At BLV, we prioritize our clients' interests, simplifying the process, whether we're pursuing or defending a claim.

At BLV we will protect and defend our clients’ interests and will make the process as simple and easier as possible regardless of whether we are bringing or defending the claim. The most important factor when finding a litigation attorney is trust. We ensure that our clients are comfortable with their attorneys and that their relationship is based on openness and transparency.

What is Litigation?

When a person begins a civil lawsuit, the person enters into a process called litigation. A lawsuit is a civil action brought in a court of law in which a plaintiff, a party who claims to have incurred loss as a result of a defendant’s actions, demands a legal or equitable remedy. The defendant is required to respond to the plaintiff’s complaint. If the plaintiff is successful, judgment is in the plaintiff’s favour, and a variety of court orders may be issued to enforce a right, award damages, or impose a temporary or permanent injunction to prevent an act or compel an act.

How does the Litigation process start?

The litigation process starts with a consultation with an attorney to determine the merits of the case. If the merits warrant it, summons will be issued and served on the Defendant(s).

What is the difference between the motion proceedings and action proceedings?

The motion process is a shorter process due to the fact that the dispute is decided mainly on papers by affidavits submitted by both parties. In an action, summons must be issued when there is a possibility of a dispute of facts and it will be necessary to give verbal evidence.

How soon must summons be issued?

Generally most law suits prescribe within three years from the date that the cause of action arose and serving summons on the Defendant will interrupt prescription. However if summons are issued after the three year period the Defendant may raise a special plea of prescription. It is bad ethics to initiate action knowing that the debt has prescribed.

In what jurisdiction should summons be issues?

When deciding in what court to issue summons, usually the residential or work address of the Defendant will be the determining factor. The value of the claim must also be taken into consideration.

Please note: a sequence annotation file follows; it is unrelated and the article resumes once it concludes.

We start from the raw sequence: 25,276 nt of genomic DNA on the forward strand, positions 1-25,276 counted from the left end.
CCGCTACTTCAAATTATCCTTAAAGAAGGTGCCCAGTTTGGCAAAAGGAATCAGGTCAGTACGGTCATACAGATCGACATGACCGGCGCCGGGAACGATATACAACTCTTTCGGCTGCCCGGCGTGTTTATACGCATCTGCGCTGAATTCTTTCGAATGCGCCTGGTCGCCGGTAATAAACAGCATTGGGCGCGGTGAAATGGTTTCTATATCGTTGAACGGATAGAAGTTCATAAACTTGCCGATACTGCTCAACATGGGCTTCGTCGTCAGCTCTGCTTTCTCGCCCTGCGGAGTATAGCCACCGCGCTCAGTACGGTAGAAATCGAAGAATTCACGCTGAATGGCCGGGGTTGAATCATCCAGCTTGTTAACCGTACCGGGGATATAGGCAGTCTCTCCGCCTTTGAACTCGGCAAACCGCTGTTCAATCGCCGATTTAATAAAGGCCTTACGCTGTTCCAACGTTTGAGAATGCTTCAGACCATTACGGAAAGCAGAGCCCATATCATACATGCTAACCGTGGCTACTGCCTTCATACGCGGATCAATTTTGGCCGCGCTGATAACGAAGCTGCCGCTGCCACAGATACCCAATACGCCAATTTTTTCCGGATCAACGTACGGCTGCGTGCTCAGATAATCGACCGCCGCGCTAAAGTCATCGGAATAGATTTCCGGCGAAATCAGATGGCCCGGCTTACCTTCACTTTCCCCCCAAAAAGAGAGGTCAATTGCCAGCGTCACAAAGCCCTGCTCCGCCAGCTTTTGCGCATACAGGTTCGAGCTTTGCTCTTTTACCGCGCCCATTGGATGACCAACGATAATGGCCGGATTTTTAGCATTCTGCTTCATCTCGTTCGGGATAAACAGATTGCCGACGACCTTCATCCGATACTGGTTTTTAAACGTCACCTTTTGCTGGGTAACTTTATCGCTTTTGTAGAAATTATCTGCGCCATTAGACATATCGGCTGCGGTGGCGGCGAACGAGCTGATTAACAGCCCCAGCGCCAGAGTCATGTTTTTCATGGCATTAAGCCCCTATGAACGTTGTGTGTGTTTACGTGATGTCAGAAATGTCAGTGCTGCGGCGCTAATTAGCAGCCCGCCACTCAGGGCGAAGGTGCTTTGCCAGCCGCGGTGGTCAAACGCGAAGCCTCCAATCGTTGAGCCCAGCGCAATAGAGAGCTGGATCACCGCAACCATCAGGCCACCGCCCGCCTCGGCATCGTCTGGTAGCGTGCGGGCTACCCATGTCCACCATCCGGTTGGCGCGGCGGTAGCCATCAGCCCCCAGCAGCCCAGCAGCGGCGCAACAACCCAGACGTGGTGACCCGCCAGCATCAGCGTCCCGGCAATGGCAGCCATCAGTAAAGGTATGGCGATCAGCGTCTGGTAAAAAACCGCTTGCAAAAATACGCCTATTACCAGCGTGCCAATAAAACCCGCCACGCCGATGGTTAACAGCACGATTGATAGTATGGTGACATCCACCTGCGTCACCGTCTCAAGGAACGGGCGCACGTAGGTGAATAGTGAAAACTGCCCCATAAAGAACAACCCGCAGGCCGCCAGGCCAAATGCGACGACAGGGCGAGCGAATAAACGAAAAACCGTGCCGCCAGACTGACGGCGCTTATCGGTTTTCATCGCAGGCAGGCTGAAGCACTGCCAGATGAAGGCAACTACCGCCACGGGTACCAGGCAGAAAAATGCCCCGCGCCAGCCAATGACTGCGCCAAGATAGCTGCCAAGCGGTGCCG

How long does the litigation process take?

Litigation is a timely process due to the fact that attorneys must first exchange the necessary pleadings and only after the last pleading was served, can either the Plaintiff or the Defendant’s attorney apply for a court date. The quickest way is to try settle out of court.

What happens at a trial?

At the trial, witnesses are called to testify and have to go through examination by the attorney or counsel who called him or her, must be cross-examined by the attorney or counsel for the Defendant / Plaintiff and if necessary be re-examined again by the attorney that called him or her. In a civil case, the onus of proof is a balance of probabilities whereas in a criminal case, the onus of proof is beyond reasonable doubt.

What about the costs?

There are many fees associated with litigation. There will be professional fees for your attorney, disbursements and Counsel fees. There may also be costs involved in getting expert advice, opinion or report, valuations or travel.


The general rule is that the successful party is entitled to his or her attorney’s cost on a party and party scale. Party and party costs is the costs for an attorney that is necessary and reasonable to let justice prevail and are prescribed by the Magistrate Court Rules and the High Court Rules.

Any alternatives?

Alternatives to litigation usually save time and expense:


Settlement: It is generally wise at the outset of any litigation proceeding to review the potential for an out-of-court settlement and is often a cost-effective alternative to trial. Indeed, most matters settle before reaching the trial stage. Settlement can be discussed by any party at any time during litigation.


Mediation: The parties may be able to negotiate a settlement without assistance from a third party, but it is common to involve a neutral person, known as a “mediator, to assist with settlement negotiations. The mediator has no authority to decide who wins.


Arbitration: The parties select a neutral third party, called an “arbitrator,” to resolve their dispute. In arbitration, the parties present evidence and argue the case to the arbitrator, who then decides which party wins.


In our view litigation is the last resort as it can be draining for clients from a financial and emotional perspective. However with our fresh insight combined with wisdom and experience we develop and execute winning strategies.